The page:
Some things are easy for us to manage. It’s a given that we enter the field or court with a clean, immaculate uniform. Successful players train and condition themselves throughout the year to optimize their physical performance. When they show up for the game, everyone including their opponent takes notice. Officials are similarly observed and scrutinized. While an official must not care which team wins, everyone else in our workplace does.

Communication is another key. A seasoned observer can tell if a crew is sending messages, be it verbally or non-verbally. An occasional conference to clear up a point is generally acceptable but too many indicates a lack of cohesion between officials. Similarly, a running conversation with a player or players may draw an angry response from the coach who believes you are stealing players’ concentration. But a quiet word during a break in the action in the guise of preventive officiating is acceptable.

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While hardly anyone goes to a game to watch the officials, the majority in attendance are sure to voice their displeasure with a call with which they disagree, especially when they have the opportunity to see it on replay. Unfortunately, fans, coaches and announcers often lack proper understanding of the rules, or confuse Friday night rules with what they see during pro or college games.

A fan or coach may tolerate or accept an official’s judgment call with which they disagree, but not if the official in question was out of position to properly cover the play.

Adding Your Name to the List of the “Best”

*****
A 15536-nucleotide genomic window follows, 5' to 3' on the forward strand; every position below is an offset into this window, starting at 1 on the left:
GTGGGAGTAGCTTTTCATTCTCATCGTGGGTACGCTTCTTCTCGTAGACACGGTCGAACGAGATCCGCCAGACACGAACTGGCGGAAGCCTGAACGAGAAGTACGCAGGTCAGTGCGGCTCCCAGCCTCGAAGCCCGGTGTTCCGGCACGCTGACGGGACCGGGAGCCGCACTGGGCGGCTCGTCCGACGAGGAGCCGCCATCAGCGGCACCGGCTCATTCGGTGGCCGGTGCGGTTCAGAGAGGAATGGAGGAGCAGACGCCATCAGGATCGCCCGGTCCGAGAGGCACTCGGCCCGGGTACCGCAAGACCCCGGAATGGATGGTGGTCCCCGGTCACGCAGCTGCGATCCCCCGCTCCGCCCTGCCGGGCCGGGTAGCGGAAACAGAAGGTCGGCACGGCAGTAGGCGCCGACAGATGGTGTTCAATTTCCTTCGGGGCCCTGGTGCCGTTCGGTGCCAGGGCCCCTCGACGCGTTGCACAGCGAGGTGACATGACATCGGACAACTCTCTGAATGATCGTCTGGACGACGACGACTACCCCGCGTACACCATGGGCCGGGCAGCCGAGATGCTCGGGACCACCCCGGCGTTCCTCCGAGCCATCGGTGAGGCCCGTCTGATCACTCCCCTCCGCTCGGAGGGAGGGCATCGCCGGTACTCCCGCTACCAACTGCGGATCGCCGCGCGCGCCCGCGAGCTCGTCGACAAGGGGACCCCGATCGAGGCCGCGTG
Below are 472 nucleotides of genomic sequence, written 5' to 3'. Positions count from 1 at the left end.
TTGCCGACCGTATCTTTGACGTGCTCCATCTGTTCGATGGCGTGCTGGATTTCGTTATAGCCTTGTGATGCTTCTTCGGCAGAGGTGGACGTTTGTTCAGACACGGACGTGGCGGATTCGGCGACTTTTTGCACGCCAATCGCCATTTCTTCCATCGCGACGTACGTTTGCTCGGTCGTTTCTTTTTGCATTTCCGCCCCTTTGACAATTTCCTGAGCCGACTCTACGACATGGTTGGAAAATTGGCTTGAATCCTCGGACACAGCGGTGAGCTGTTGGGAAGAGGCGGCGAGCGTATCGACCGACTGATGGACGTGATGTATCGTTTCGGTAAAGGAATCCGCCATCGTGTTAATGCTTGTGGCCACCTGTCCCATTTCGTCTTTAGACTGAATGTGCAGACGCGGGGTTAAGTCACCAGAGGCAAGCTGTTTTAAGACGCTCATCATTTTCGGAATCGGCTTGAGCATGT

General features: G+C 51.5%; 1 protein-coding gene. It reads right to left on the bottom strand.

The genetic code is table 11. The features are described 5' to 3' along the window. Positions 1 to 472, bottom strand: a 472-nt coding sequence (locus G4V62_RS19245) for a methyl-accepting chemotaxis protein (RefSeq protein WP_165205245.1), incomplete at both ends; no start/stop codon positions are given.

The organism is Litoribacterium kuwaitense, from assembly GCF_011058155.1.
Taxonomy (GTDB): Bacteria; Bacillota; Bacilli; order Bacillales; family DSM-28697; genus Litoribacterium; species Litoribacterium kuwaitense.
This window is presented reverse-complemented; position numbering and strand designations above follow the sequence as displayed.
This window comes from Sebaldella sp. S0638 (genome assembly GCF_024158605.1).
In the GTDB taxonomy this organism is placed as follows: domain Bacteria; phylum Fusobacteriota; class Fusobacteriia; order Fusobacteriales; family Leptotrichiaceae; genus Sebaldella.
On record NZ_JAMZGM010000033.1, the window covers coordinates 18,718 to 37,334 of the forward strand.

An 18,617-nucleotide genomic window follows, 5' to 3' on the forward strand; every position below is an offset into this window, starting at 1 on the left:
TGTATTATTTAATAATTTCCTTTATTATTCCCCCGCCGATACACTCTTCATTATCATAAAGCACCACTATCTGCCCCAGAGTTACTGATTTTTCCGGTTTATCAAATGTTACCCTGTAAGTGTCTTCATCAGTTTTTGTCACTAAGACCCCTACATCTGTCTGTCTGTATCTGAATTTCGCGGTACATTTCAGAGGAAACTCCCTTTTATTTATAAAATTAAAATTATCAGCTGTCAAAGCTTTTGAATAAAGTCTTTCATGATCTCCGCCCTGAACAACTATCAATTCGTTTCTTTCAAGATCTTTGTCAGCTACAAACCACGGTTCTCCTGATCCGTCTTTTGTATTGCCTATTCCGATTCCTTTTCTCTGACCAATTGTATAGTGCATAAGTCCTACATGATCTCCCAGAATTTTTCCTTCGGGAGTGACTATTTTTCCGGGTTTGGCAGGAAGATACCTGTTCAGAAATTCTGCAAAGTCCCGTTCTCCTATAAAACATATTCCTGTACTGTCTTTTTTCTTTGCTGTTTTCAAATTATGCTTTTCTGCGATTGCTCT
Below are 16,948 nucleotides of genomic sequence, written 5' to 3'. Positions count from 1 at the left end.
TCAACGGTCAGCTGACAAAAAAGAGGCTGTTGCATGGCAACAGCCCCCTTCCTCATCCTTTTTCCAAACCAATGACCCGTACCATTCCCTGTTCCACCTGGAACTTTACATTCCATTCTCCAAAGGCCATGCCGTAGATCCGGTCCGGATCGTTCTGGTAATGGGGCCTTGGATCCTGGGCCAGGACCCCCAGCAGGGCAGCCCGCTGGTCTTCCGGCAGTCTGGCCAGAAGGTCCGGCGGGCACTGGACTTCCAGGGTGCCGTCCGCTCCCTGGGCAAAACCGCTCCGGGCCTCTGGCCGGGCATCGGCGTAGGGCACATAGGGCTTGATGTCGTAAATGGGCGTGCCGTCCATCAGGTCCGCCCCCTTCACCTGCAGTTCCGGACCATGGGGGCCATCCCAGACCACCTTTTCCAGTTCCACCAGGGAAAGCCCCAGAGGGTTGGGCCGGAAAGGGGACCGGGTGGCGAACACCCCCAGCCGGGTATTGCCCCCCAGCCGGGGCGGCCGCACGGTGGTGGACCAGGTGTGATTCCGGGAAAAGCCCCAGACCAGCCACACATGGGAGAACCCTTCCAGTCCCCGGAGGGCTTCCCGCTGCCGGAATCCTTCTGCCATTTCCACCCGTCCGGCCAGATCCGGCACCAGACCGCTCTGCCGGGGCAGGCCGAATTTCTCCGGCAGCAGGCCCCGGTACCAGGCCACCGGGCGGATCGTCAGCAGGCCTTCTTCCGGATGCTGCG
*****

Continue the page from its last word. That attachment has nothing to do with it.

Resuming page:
Eventually, your hard work will pay off, and your name will be added to the list of the best. It’s not the same for everyone. The voyage may take longer than you’d like it to, and there’s still no guarantee that you will be selected for the big game. It’s unfortunate, but at some point, your fate may be determined not by how good you are, but instead by the petty, subjective opinions of a selection committee whose criteria is neither documented nor clearly understood.

The time has come for officials associations to objectively evaluate their crews and make selections for playoff games and the top assignments based on how well those groups administrate the game as a team. Doing so gives officials the incentive and motivation to work as hard as possible, to elevate their game and to make each member of the crew be the best they can be.

In officiating as in competition, team does matter.

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Note: This article is archival in nature. Rules, interpretations, mechanics, philosophies and other information may or may not be correct for the current year.

This article is the copyright of ©Referee Enterprises, Inc., and may not be republished in whole or in part online, in print or in any capacity without expressed written permission from Referee. The article is made available for educational use by individuals.